Question: If the Bord Gais Energy Theatre pitched up in Dalkey overnight, could Sian Smyth fill it? I suspect she could. Dalkey was thronged this weekend and it was only partly due to the weather, because when it was time to go in and listen to the writers, people abandoned their ice creams and their pints and set off for their destinations in talkative groups. Many – if not most – events sold out in advance. Everything I went to was packed, but it would take a week to write about it all so I’m only going to summarise one more session (the panel on the future of Dun Laoghaire was covered in a previous post).
The Beautiful Mind Ian Robertson and Ruairi Robertson, chaired by Shane Bergin Science wants you. It wants all of us. Horrible puns present themselves but there’s only one way to say it: the enthusiasm of all three speakers is infectious. Shane Bergin, professor of physics at Trinity, says that it’s crucial that citizens have a voice in science, we should get involved. He didn’t mention the Science Gallery on Pearse Street, but that institution certainly goes a long way towards making science appealing, surprising and fun – and it could hardly be more accessible. https://dublin.sciencegallery.com/
Ruairi Robertson, a PhD student in nutrition and microbiology at UCC and gold medallist at a recent Famelab, spoke about our ‘Second Brain’: our intestines (should that be singular/collective?) Apparently 90% of cells in the human body are bacterial – we’re only 10% human: I wonder where that puts us in the food chain? He spoke persuasively about the power of food in controlling physical and mental health. He said that if one mouse is injected with cells from an obese person and another with cells from a person who is not obese and they are both fed an identical diet, the mouse injected with obese cells will put on more weight – which is intriguing, given that no-one is born obese.
Ian Robertson won me over instantly when he said that books are the biggest brain-changing agent known to man. He spoke about how to stimulate the brain and while the ideas are not exactly startling, he synthesizes them in an engaging way and offers scientific evidence to back them up:
- Novelty stimulates the brain. Surprise will actually change your brain chemistry in demonstrable ways. This is down to noradrenaline, a hormone which acts as brain fertilizer. If amyloid plaques are bathed in noradrenaline they become less toxic (with possible implications re eg Alzheimer’s). Endearingly, he said that the brain normally plods along in predictive mode but a boost of noradrenaline will wake it up – I think we all know the sort of trouble predictive mode can get us into … Challenge has a similar effect to novelty, but challenge has what he calls a Goldilocks zone, or sweet spot. Too little (ie boredom) results in under-secretion of noradrenaline, too much (ie stress) yields too much. Balance is the key.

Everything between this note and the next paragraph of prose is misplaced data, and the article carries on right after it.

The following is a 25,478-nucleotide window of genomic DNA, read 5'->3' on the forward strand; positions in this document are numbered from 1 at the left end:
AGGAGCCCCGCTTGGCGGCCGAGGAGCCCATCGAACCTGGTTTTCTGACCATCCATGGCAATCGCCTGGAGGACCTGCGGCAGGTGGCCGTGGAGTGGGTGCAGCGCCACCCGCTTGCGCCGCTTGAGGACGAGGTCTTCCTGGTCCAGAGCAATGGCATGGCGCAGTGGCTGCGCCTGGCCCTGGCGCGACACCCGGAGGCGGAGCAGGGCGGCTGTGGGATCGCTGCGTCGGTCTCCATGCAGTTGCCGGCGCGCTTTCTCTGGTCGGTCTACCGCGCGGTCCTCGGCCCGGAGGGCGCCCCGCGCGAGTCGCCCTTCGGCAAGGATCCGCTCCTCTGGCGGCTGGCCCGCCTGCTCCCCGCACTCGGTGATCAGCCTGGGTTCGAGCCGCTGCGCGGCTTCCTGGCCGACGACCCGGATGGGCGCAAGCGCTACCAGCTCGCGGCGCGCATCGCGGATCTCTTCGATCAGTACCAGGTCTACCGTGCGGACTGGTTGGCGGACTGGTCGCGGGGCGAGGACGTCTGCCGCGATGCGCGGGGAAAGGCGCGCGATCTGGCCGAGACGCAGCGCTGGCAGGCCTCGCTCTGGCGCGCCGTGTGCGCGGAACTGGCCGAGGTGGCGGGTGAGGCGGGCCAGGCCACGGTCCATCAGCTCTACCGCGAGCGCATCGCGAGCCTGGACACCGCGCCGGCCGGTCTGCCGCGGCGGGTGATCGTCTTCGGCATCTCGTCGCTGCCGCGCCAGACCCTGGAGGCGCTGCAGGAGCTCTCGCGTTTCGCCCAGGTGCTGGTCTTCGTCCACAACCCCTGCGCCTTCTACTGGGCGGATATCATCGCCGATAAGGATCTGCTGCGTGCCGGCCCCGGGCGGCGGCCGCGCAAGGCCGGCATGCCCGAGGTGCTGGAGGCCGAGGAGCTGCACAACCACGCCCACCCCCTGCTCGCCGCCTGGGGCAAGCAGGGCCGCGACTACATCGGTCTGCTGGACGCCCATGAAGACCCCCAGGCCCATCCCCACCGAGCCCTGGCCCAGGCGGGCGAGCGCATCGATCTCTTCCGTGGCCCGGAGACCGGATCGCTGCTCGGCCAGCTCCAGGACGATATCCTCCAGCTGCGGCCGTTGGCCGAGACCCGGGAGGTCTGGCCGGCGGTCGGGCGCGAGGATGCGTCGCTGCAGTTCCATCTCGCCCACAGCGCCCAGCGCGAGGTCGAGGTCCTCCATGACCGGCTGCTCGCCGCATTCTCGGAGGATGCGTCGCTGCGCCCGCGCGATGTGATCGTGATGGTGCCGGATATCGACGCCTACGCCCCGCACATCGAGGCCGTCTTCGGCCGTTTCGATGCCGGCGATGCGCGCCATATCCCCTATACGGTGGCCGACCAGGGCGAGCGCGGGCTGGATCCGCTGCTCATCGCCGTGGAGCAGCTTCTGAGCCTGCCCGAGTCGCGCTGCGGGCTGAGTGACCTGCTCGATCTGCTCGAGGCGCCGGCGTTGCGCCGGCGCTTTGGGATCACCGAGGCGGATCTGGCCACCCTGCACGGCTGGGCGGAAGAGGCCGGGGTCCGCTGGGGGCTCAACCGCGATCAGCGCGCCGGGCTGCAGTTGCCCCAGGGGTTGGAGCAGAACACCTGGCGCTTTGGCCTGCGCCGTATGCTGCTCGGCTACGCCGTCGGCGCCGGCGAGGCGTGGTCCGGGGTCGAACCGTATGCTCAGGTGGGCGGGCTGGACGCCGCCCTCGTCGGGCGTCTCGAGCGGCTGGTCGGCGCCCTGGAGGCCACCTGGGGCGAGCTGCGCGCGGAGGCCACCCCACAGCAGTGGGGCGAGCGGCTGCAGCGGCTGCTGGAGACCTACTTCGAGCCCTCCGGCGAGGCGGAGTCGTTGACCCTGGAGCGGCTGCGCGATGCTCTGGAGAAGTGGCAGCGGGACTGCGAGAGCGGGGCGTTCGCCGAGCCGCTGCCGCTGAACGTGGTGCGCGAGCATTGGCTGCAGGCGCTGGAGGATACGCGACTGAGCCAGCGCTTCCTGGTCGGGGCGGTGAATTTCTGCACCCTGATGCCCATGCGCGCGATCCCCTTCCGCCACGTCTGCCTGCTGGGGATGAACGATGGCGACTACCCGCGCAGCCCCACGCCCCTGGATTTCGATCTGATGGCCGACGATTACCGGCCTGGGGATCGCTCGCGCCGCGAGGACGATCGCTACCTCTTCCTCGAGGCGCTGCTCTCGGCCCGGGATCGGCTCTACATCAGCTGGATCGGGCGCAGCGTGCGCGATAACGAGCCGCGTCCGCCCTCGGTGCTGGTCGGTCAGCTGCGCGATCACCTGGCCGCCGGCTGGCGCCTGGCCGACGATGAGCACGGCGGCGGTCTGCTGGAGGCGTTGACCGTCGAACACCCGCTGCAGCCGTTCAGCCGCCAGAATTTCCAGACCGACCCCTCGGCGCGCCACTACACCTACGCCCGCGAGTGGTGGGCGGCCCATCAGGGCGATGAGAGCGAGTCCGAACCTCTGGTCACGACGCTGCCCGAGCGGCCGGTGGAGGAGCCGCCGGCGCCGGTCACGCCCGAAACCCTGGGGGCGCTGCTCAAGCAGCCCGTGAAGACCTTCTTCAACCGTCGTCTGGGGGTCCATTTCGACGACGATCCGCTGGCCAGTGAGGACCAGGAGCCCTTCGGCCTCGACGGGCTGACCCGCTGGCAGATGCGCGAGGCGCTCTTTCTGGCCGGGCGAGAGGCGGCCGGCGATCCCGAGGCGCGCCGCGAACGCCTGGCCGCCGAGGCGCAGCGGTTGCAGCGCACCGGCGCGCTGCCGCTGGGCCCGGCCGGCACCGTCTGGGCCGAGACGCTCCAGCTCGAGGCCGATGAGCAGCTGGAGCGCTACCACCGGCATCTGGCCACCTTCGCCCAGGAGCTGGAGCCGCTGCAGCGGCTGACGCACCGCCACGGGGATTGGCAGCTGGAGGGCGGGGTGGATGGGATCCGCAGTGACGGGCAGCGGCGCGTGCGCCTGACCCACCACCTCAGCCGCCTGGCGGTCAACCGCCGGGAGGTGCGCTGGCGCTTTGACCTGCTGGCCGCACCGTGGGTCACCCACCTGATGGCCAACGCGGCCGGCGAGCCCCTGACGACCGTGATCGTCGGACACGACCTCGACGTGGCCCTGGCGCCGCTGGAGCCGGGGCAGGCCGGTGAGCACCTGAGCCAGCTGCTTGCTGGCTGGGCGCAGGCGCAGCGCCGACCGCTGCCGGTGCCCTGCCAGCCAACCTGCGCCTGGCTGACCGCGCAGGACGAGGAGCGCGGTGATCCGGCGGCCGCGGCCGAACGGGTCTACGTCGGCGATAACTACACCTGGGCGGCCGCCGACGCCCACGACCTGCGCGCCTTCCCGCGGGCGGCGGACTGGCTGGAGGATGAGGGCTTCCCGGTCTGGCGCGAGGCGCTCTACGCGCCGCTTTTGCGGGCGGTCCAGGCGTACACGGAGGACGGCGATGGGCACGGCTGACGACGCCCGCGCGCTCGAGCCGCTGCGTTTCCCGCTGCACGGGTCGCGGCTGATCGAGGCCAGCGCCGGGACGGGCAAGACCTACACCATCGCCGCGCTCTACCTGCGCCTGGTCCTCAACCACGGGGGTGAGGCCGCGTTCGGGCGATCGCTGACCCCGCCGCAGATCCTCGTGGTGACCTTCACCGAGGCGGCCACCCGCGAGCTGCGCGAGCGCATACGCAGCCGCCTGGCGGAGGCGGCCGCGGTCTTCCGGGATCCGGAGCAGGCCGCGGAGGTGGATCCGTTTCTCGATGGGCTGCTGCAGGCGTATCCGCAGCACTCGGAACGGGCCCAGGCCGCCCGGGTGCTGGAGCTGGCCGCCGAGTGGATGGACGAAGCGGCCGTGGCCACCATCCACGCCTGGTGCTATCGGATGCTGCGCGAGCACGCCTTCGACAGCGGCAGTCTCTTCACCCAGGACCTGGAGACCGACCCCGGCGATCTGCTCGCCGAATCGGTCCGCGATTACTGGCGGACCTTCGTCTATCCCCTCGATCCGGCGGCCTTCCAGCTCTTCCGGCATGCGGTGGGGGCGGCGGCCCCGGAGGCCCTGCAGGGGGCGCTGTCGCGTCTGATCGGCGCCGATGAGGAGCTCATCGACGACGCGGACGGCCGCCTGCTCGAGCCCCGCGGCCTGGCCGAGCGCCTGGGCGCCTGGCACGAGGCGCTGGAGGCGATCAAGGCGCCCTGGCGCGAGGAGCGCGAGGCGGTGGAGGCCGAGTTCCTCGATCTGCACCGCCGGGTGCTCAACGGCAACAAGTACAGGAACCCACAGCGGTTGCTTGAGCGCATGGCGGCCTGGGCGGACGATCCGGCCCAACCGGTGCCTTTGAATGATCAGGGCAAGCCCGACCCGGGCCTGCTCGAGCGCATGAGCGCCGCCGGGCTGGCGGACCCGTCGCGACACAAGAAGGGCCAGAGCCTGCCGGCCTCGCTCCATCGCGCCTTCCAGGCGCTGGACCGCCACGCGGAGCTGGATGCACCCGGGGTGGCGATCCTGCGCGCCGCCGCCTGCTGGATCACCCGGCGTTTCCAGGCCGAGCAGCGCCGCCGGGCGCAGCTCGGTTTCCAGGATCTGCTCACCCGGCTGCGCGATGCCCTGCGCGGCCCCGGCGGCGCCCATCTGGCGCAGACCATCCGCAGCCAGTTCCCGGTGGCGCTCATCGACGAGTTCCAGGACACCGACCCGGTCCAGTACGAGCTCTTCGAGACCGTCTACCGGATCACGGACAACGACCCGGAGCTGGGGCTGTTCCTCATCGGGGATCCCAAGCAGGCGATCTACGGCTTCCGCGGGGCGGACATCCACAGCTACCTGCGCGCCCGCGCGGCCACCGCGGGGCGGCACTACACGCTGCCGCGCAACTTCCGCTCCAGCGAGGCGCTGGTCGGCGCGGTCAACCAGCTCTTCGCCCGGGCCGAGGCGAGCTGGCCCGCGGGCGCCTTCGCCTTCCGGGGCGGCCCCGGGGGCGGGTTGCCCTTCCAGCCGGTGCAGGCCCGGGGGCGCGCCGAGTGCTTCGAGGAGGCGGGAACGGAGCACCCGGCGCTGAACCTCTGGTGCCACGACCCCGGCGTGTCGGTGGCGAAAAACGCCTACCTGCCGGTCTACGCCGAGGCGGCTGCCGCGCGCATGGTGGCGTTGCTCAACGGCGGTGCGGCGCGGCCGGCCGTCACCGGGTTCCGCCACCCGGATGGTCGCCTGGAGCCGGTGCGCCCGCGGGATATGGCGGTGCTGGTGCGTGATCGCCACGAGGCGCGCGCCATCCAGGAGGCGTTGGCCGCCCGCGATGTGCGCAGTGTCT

- Challenge demands attention, which in turn alters brain chemistry. To illustrate the power of this he read the final passage of “The Dead”: ‘How can you not pay attention to that?’ he asked, when he’d finished. ‘Art and literature are as powerful as any drug.’ We didn’t need proof: you can feel the atmosphere change in a room when certain things are read out loud, with intent – and that passage will always do it.
- A crucial feature of the working mind is to hold information on the one hand while processing information on the other. Working memory, like a muscle, likes to be extended.
- Arousal: Sex is good for us. So is humour. A good dose of Edgar Allen Poe will also do the trick (fear and excitement, in safe doses)
What I loved was that he used passages from books as illustrative examples. The Dalkey Archive featured heavily and amusingly, with Flann O’Brien’s theory human/bicycle interchangeability (a personal favourite) being given prominence. To demonstrate the power of arousal he read – what else? – Molly Bloom’s soliloquy. And to get our attention,”The Dead”.
I don’t know if he refers to these examples in his book The Winner Effect or if he chose them specially for the Dalkey Book Festival. If so, you have to love a speaker so considerate of his audience. And if not, I’d guess the book is worth reading anyway.
Professor Robertson blogs about his theories on the science of success at http://professorianrobertson.wordpress.com/